Only Tilda Swinton, and her transcendent line-drive beauty, could inhabit the titular Orlando with such stern frivolity -- an ageless/genderless being whose playful yearning for love, meaning and artistic expression, echoes throughout the centuries with a series of chuckles and winks.
The music levitates the script, the performances work in perfect tandem with the various elements of the sound design, and the jaw-drop-on-repeat photography serves to embolden the other elements into a diamond-cut piece of precision filmmaking. I first watched the VHS alone one Saturday morning in a mess of blankets, then re-watched it five or six times in the weeks following.
It makes the grappling of existential quandaries seem like a worthy (if not still quite silly) endeavor and these types of movies are the rarest of discoveries -- true everlasting nourishers. They fly in contrast to the usual “should I, or shouldn’t I, jump from the ledge?” version of deep experiential contemplations.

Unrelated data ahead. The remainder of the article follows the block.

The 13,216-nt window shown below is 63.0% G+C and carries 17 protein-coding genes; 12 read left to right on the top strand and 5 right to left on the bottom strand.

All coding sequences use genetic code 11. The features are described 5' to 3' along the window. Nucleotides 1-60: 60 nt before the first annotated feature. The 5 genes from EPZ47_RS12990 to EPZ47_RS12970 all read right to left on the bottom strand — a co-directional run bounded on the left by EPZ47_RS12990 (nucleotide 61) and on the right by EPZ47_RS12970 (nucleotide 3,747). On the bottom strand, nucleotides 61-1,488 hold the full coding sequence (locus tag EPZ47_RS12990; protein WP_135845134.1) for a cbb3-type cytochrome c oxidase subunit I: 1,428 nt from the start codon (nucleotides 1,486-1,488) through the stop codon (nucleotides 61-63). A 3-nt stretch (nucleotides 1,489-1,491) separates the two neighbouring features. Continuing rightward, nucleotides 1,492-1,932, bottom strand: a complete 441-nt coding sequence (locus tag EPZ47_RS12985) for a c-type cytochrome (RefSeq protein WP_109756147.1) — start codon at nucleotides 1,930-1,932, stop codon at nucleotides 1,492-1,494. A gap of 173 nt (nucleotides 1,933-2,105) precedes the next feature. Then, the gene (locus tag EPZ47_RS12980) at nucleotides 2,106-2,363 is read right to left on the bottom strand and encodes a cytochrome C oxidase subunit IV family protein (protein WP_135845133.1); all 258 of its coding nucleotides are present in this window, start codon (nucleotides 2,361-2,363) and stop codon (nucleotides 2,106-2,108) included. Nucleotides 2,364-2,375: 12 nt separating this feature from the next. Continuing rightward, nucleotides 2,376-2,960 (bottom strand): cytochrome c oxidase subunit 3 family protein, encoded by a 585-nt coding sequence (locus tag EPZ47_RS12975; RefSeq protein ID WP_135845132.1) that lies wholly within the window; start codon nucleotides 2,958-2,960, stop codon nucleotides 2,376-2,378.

The film effectively acts as a supplement for those with perspective-deficiency.
I was then lucky enough to watch ORLANDO with my partner (on an effective dose of hallucinogens) in a trailer at the Oregon coast. Under these heightened circumstances Tilda’s face now lives forever in the ether of my perma-dreamscape.
If you’ve ever tried watching a movie while tripping you probably know the flaws can be exposed with haste (many years ago, a viewing of JERRY MAGUIRE was quickly aborted and replaced with the much more vibe-conducive GHOST DOG).
My main squeeze has now done saintly work by programming a 35MM run of this film to play at 5th Ave Cinema. Sitting at my #1 biggest discovery of this year, I obviously recommend you attend if you’re near Portland (OR) come February.